Small business owners are used to wearing many hats. In addition to running your business, you’re often juggling the responsibilities of an accountant, an HR professional, and a social media manager — not to mention, you’re also taking the initial lead on all of the marketing efforts for your studio.

Of course, once things are up and running, it opens you up to hire on professionals in each of these areas to help manage your business. But when exactly is the right time to hire a dedicated marketing pro to help your studio grow and expand?

We asked a few experts for their take on when to hire someone on full-time — and how to find the right fit for your small business. Read on for what they had to say.

While most experts agree that there’s never a bad time to bring in a marketing professional to help grow your business, one key factor to keep in mind is whether or not you have the necessary funds to sustain the marketing efforts you’re seeking. And it’s not just the salary of a full time marketing pro that you’re looking at. “Small business owners often don’t grasp the full spectrum of costs that are associated with digital marketing,” explains Dave Rohrer, Online Marketing Expert and founder of Northside Metrics. “Digital marketing includes a web developer to make changes to their site, a writer to produce content, emails and social media posts, plus the initial setup costs and time for all the software and tools needed,” he explains. “While I don’t believe there is a wrong or right time to start looking at a hiring an internal or external marketing resource, the additional costs for tools, software, and online and offline marketing spend need to be included on top of the salary(ies) when planning out the budget. So if you’re thinking of hiring someone, make sure you have the budget for them to fully execute on all the projects they will be working on.”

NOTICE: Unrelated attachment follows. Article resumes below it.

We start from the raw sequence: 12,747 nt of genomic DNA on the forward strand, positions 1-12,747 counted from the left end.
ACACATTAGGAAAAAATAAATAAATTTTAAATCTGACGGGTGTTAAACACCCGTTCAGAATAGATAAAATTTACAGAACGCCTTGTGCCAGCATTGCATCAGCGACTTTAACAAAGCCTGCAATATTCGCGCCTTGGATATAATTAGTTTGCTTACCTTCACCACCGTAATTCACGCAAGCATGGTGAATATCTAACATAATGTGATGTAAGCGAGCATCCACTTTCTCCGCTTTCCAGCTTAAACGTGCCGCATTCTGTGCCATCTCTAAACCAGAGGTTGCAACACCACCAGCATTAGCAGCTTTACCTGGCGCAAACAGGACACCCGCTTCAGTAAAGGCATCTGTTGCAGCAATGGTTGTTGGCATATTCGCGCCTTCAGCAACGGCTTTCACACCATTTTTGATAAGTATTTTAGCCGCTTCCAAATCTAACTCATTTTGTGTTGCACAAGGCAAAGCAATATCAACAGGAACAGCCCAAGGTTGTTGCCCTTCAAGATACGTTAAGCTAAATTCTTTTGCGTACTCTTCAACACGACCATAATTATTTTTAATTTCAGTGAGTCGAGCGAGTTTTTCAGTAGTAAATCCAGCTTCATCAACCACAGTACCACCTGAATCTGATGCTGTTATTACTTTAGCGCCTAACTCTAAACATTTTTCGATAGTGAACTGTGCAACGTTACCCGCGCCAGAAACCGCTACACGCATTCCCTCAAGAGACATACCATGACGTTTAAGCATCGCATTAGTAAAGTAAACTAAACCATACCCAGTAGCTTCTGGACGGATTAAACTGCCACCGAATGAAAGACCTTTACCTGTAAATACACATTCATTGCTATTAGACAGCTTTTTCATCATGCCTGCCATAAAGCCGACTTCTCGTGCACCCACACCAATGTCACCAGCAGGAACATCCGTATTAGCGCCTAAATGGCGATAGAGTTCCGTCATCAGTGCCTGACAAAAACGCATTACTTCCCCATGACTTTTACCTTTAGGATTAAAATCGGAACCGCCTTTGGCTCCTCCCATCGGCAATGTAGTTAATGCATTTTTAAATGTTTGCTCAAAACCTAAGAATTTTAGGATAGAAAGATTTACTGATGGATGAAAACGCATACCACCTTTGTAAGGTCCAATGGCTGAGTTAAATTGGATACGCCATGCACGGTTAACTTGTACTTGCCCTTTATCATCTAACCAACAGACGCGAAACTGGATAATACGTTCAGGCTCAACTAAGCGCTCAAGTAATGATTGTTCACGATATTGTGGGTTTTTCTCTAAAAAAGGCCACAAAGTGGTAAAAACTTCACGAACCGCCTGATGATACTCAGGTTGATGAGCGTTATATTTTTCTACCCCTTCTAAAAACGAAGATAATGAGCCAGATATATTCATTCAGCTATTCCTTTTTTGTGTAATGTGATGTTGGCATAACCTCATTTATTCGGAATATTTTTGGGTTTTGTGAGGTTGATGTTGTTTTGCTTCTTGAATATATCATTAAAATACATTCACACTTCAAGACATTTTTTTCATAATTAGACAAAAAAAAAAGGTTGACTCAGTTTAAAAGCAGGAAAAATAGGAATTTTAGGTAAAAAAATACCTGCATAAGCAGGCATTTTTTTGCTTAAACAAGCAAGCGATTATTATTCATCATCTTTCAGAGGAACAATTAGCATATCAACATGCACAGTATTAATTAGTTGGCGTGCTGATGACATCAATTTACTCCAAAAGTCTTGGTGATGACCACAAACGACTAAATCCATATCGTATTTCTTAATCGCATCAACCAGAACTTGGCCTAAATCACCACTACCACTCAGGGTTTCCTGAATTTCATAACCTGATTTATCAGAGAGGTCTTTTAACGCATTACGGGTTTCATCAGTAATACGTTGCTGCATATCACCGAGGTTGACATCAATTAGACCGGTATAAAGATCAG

Of course, there are a lot of other goals that a marketing professional can help you achieve. But as Jeff Kear, marketing expert and owner of Planning Pod points out, small businesses don’t often have the luxury of spending money on efforts that aren’t immediately tied to an increase in revenue. “Small businesses have less room for failure than larger ones, so any goals should be directly tied to revenue,” he says. “As such, any marketing hire’s first objective should be to increase revenues through direct sales and leads. Also, within the first 12-18 months, the marketer needs to at least replace their income with the additional revenues they bring in.”

The more history you have of marketing efforts you’ve tried on your own that you’re able to draw insights from, the better positioned the professional you bring on to take over will be. “I would recommend that you look back at the history of your company and document what you have tried, what has worked, what has failed, and then give some details around the how, who, why and when for those projects,” says Rohrer. “Doing this will help give direction on what skill set you will need in your marketing person, and the types of projects they are likely to start with.” As for the most important things to cover, Rohrer recommends covering what you currently do in order to retain customers, as well as in terms of attracting new leads and business. “Document as much as you can and then focus in on where you will see the most ROI with an additional person working with a budget,” he says.

The specific needs you’ll want met when hiring a marketing professional will vary from studio to studio. But Rohrer does have some insightful suggestions to keep in mind when searching for the right fit. “For a startup or a small business that is looking to hire that first marketing team member, I would highly recommend they find someone with the ability to do the strategic stuff, but also the implementation as they likely will be wearing all of the hats,” he says. “If the goal is to offload the marketing task onto someone to free up the owner, make sure that the person you hire is able to take a goal and run with it. That means the owner will need to trust them and not micromanage but that person also needs to be able to quickly take goals and projects and bring them to life.”